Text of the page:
THIS WEEK IN RACE THIS WEEK IN RACE: Beyond White Guilt: The Role of Allies in the Struggle for Racial Equality SocialTwist Tell-a-Friend

8/18/2009

Beyond White Guilt: The Role of Allies in the Struggle for Racial Equality

We do not normally take requests, but THIS WEEK, Ludovic Blain, formerly of Stop Dog Whistle Racism (and now with the Closing the Racial Wealth Gap Initiative), asked us to comment on "why white liberals are unable to grasp and take action to expose, challenge and provide alternatives to the racism spouted from the right." We think it is an important question and one that we may not have squarely addressed in this space over the past three years, so here we go.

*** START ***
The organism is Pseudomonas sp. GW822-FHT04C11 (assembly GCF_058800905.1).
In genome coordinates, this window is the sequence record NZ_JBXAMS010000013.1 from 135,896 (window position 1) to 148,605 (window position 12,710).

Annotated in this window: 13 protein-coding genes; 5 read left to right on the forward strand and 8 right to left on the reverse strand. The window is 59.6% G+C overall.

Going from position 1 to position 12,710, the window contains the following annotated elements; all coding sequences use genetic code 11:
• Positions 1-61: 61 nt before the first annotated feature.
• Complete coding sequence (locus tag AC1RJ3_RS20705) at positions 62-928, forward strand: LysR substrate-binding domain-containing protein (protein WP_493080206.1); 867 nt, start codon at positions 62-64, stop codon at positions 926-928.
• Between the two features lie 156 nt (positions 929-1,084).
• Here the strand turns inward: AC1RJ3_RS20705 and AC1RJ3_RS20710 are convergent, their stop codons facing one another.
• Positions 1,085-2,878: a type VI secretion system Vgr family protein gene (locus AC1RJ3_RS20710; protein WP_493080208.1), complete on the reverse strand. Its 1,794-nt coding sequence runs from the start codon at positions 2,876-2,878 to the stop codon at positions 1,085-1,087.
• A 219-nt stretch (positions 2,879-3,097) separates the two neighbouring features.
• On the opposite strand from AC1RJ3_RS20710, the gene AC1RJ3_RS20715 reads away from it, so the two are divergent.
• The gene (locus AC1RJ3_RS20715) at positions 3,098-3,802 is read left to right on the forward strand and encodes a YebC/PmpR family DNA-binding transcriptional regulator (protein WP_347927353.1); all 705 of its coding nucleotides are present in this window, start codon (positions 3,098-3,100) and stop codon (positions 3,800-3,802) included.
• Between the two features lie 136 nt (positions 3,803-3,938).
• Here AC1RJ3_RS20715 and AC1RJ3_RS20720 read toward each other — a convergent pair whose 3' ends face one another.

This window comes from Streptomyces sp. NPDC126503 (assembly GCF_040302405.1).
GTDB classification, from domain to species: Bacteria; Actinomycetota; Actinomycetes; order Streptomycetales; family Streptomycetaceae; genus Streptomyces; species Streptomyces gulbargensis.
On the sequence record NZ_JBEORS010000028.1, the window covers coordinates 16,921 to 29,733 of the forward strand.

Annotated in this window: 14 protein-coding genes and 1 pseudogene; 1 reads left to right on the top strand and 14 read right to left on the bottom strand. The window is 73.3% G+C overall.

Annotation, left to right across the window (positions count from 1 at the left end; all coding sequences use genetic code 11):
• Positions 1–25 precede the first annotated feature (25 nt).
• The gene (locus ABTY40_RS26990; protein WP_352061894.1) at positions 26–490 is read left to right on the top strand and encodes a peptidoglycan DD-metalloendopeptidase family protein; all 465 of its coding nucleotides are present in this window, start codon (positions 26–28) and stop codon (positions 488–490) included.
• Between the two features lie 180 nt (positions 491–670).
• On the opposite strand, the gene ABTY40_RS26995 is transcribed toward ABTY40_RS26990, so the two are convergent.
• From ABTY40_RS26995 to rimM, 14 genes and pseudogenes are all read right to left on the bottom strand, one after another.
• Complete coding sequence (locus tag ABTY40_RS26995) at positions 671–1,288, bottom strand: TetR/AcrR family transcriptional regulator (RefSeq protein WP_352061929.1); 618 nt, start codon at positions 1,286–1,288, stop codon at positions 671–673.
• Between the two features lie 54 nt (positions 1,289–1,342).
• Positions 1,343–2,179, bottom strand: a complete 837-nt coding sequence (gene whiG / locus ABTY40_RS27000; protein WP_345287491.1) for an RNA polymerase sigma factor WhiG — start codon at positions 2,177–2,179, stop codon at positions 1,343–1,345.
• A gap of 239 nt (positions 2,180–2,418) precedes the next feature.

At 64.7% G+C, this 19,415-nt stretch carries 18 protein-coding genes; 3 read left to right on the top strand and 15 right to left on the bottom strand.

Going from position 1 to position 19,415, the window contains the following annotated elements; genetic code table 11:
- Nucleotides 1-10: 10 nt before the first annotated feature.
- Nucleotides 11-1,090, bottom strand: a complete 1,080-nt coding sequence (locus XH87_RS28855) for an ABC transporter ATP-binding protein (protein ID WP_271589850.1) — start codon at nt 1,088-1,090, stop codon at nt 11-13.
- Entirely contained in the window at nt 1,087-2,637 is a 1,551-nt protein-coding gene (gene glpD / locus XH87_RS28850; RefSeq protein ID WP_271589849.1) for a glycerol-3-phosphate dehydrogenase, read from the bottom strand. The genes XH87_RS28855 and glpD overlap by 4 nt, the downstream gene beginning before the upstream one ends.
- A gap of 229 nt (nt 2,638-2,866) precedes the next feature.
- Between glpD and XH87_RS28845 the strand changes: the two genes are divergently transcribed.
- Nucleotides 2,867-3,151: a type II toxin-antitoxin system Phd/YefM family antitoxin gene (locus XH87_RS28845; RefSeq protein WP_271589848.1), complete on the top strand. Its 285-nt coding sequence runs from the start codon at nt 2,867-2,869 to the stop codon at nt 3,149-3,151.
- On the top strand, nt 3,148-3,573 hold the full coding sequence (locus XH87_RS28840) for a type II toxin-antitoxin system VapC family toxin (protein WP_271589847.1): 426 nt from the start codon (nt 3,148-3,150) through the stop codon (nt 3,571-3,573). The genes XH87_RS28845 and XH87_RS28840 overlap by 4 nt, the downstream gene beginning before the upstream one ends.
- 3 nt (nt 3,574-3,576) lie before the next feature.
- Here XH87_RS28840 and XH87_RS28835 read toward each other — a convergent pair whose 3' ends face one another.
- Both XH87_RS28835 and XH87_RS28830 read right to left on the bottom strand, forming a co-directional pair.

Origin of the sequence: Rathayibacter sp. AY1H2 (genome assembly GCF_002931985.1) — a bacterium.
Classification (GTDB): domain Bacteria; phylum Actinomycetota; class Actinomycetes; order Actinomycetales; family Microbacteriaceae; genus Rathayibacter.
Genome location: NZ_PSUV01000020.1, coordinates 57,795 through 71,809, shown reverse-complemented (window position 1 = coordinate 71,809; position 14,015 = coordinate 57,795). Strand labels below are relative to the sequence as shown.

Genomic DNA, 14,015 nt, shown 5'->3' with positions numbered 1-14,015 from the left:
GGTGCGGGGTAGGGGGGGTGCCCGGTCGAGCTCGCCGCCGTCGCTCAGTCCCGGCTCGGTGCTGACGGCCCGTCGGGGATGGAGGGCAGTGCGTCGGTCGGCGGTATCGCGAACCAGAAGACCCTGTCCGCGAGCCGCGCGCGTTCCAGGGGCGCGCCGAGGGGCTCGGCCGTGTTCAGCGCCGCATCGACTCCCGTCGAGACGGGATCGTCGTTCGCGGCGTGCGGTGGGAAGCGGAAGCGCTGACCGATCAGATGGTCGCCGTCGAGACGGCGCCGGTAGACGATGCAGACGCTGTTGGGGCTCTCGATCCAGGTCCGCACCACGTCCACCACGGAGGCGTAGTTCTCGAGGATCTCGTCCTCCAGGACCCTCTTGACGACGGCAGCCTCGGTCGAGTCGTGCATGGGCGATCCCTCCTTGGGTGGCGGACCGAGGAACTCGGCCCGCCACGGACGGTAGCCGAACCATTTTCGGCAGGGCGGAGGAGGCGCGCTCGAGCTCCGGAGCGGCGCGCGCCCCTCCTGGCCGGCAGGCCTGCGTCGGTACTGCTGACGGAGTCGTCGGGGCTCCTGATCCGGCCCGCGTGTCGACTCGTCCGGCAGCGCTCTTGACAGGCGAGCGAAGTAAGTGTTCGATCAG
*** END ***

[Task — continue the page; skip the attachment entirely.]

First, it is important to be clear that we are limiting our discussion of what Blain referred to as "white liberals" to White folks who are progressive with respect to issues of race. Some of those folks may be politically conservative in other areas or would otherwise reject the label of "liberal" altogether. Still, we feel as if the root of the question is about Whites who 1) understand that there are significant problems with respect to racial inequality that are systemic and 2) are interested in seeing those problems addressed and eventually solved. There are many Whites, of course, who may be wonderful people in general, but are convinced that ending "racism" means getting folks to quit using the n-word or joining the Ku Klux Klan. These folks believe that we have progressed to the point where there is now equality among races in America and that the election of Barack Obama is further proof of such progress. We are not addressing those folks here; rather, we are addressing the role of what scholars refer to as "allies" in the ongoing struggle for racial equality.